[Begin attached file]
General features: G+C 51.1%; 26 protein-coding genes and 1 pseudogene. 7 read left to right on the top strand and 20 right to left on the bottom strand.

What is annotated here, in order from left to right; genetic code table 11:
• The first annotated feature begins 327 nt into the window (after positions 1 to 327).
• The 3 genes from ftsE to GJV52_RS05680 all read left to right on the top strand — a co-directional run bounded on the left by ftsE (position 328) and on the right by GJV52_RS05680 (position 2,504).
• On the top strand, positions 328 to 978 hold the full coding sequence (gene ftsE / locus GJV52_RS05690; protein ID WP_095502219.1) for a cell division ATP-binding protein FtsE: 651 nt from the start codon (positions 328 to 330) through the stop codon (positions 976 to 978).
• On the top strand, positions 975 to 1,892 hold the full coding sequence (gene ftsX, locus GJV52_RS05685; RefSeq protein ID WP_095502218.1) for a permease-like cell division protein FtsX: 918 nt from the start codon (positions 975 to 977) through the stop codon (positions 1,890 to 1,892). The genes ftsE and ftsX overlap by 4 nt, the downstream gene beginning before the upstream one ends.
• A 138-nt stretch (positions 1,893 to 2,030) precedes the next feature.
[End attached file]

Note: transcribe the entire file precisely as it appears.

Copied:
General features: G+C 51.1%; 26 protein-coding genes and 1 pseudogene. 7 read left to right on the top strand and 20 right to left on the bottom strand.

What is annotated here, in order from left to right; genetic code table 11:
• The first annotated feature begins 327 nt into the window (after positions 1 to 327).
• The 3 genes from ftsE to GJV52_RS05680 all read left to right on the top strand — a co-directional run bounded on the left by ftsE (position 328) and on the right by GJV52_RS05680 (position 2,504).
• On the top strand, positions 328 to 978 hold the full coding sequence (gene ftsE / locus GJV52_RS05690; protein ID WP_095502219.1) for a cell division ATP-binding protein FtsE: 651 nt from the start codon (positions 328 to 330) through the stop codon (positions 976 to 978).
• On the top strand, positions 975 to 1,892 hold the full coding sequence (gene ftsX, locus GJV52_RS05685; RefSeq protein ID WP_095502218.1) for a permease-like cell division protein FtsX: 918 nt from the start codon (positions 975 to 977) through the stop codon (positions 1,890 to 1,892). The genes ftsE and ftsX overlap by 4 nt, the downstream gene beginning before the upstream one ends.
• A 138-nt stretch (positions 1,893 to 2,030) precedes the next feature.